• Experts were from a single setting, and one author was employed by Pfizer.
  • Recommendations were based on the opinion of a few experts, who had limited patient experience with sunitinib. The association with varied levels of evidence to support these recommendations is not evident.
  • Advice for patients and physicians was built mainly from the opinions of experts, rather than supporting data from controlled trials.

Nursing Implications:

A significant need exists for more scientific evidence on the prevention and management of side effects caused by these agents for cancer treatment.

Pinto, C., Barone, C.A., Girolomoni, G., Russi, E.G., Merlano, M.C., Ferrari, D., Maiello, E. (2011). Management of skin toxicity associated with cetuximab treatment in combination with chemotherapy or radiotherapy. Oncologist, 16, 228–238.

doi: 10.1634/theoncologist.2010-0298

Purpose & Patient Population:

To identify appropriate prophylactic and therapeutic interventions for the assessment and management of skin toxicities including rash, dryness, pruritus, paronychia, hair abnormality, and mucositis in patients with cancer receiving treatment including epidermal growth factor receptor inhibitors (EGFR-Is) (e.g., cetuximab) alone or in combination with chemotherapy or radiotherapy.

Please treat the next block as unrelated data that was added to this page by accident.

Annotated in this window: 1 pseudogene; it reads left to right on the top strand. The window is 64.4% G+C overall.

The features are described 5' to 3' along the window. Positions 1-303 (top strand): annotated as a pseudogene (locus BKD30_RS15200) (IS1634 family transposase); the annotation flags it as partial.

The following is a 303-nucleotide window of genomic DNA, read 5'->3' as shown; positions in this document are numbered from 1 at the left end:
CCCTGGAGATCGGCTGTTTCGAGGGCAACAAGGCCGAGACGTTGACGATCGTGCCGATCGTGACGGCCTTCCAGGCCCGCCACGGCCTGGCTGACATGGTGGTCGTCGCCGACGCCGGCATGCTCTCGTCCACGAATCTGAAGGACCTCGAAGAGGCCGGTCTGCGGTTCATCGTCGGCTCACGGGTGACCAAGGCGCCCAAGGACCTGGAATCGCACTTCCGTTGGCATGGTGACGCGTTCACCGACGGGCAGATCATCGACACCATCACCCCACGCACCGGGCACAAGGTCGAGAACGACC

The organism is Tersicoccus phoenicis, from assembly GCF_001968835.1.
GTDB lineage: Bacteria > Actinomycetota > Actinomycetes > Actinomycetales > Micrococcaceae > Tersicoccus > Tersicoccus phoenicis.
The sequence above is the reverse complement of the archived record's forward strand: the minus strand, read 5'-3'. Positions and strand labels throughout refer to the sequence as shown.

Type of Resource/Evidence-Based Process:

In the absence of definitive evidence from clinical trials, a group of Italian expert clinicians produced recommendations for skin toxicity management in patients receiving EGFR-Is. The RAND Corporation/University of California, Los Angles (UCLA) Appropriateness Method was used for obtaining consensus on the expert opinions.